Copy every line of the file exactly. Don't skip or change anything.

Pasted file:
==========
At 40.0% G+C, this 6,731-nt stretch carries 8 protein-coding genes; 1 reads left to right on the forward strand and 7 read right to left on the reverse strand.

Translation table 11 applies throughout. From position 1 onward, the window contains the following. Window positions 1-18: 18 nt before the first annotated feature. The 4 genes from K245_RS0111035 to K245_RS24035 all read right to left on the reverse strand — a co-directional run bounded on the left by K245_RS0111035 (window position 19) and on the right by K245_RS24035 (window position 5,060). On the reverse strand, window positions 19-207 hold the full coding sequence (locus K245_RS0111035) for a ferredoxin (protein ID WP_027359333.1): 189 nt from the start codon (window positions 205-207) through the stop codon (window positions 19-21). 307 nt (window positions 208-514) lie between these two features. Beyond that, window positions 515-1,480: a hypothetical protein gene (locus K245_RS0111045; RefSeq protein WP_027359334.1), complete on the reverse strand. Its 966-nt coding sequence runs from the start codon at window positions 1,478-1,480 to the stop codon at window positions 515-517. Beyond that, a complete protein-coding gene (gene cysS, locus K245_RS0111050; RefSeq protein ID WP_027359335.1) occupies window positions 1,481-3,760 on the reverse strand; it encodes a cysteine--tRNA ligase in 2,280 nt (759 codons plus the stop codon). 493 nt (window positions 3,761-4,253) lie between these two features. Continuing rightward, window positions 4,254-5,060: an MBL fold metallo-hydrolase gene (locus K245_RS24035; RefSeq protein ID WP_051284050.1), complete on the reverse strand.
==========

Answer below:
At 40.0% G+C, this 6,731-nt stretch carries 8 protein-coding genes; 1 reads left to right on the forward strand and 7 read right to left on the reverse strand.

Translation table 11 applies throughout. From position 1 onward, the window contains the following. Window positions 1-18: 18 nt before the first annotated feature. The 4 genes from K245_RS0111035 to K245_RS24035 all read right to left on the reverse strand — a co-directional run bounded on the left by K245_RS0111035 (window position 19) and on the right by K245_RS24035 (window position 5,060). On the reverse strand, window positions 19-207 hold the full coding sequence (locus K245_RS0111035) for a ferredoxin (protein ID WP_027359333.1): 189 nt from the start codon (window positions 205-207) through the stop codon (window positions 19-21). 307 nt (window positions 208-514) lie between these two features. Beyond that, window positions 515-1,480: a hypothetical protein gene (locus K245_RS0111045; RefSeq protein WP_027359334.1), complete on the reverse strand. Its 966-nt coding sequence runs from the start codon at window positions 1,478-1,480 to the stop codon at window positions 515-517. Beyond that, a complete protein-coding gene (gene cysS, locus K245_RS0111050; RefSeq protein ID WP_027359335.1) occupies window positions 1,481-3,760 on the reverse strand; it encodes a cysteine--tRNA ligase in 2,280 nt (759 codons plus the stop codon). 493 nt (window positions 3,761-4,253) lie between these two features. Continuing rightward, window positions 4,254-5,060: an MBL fold metallo-hydrolase gene (locus K245_RS24035; RefSeq protein ID WP_051284050.1), complete on the reverse strand.